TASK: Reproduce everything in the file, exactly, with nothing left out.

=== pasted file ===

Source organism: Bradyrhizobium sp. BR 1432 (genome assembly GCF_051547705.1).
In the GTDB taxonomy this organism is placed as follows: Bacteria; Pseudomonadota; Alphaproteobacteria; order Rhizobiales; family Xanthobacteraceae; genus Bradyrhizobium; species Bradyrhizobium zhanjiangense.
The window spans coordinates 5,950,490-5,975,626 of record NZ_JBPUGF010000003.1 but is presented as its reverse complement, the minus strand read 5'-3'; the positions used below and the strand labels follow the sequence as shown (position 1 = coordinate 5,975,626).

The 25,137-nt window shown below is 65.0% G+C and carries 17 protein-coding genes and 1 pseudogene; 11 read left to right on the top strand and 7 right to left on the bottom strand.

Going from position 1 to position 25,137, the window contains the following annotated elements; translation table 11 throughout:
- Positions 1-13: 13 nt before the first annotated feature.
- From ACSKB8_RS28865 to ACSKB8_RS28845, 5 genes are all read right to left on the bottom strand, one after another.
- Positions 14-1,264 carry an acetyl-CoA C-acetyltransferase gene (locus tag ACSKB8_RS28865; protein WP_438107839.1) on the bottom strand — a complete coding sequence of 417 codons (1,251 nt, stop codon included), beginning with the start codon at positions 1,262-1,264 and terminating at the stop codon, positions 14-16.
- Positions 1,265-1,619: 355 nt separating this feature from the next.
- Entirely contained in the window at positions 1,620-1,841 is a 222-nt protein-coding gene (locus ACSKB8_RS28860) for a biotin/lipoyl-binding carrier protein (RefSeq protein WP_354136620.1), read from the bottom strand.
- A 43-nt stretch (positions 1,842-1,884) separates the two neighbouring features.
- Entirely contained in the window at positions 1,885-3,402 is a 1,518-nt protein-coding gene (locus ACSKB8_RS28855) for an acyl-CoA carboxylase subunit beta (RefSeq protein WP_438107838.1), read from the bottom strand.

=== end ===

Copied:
Source organism: Bradyrhizobium sp. BR 1432 (genome assembly GCF_051547705.1).
In the GTDB taxonomy this organism is placed as follows: Bacteria; Pseudomonadota; Alphaproteobacteria; order Rhizobiales; family Xanthobacteraceae; genus Bradyrhizobium; species Bradyrhizobium zhanjiangense.
The window spans coordinates 5,950,490-5,975,626 of record NZ_JBPUGF010000003.1 but is presented as its reverse complement, the minus strand read 5'-3'; the positions used below and the strand labels follow the sequence as shown (position 1 = coordinate 5,975,626).

The 25,137-nt window shown below is 65.0% G+C and carries 17 protein-coding genes and 1 pseudogene; 11 read left to right on the top strand and 7 right to left on the bottom strand.

Going from position 1 to position 25,137, the window contains the following annotated elements; translation table 11 throughout:
- Positions 1-13: 13 nt before the first annotated feature.
- From ACSKB8_RS28865 to ACSKB8_RS28845, 5 genes are all read right to left on the bottom strand, one after another.
- Positions 14-1,264 carry an acetyl-CoA C-acetyltransferase gene (locus tag ACSKB8_RS28865; protein WP_438107839.1) on the bottom strand — a complete coding sequence of 417 codons (1,251 nt, stop codon included), beginning with the start codon at positions 1,262-1,264 and terminating at the stop codon, positions 14-16.
- Positions 1,265-1,619: 355 nt separating this feature from the next.
- Entirely contained in the window at positions 1,620-1,841 is a 222-nt protein-coding gene (locus ACSKB8_RS28860) for a biotin/lipoyl-binding carrier protein (RefSeq protein WP_354136620.1), read from the bottom strand.
- A 43-nt stretch (positions 1,842-1,884) separates the two neighbouring features.
- Entirely contained in the window at positions 1,885-3,402 is a 1,518-nt protein-coding gene (locus ACSKB8_RS28855) for an acyl-CoA carboxylase subunit beta (RefSeq protein WP_438107838.1), read from the bottom strand.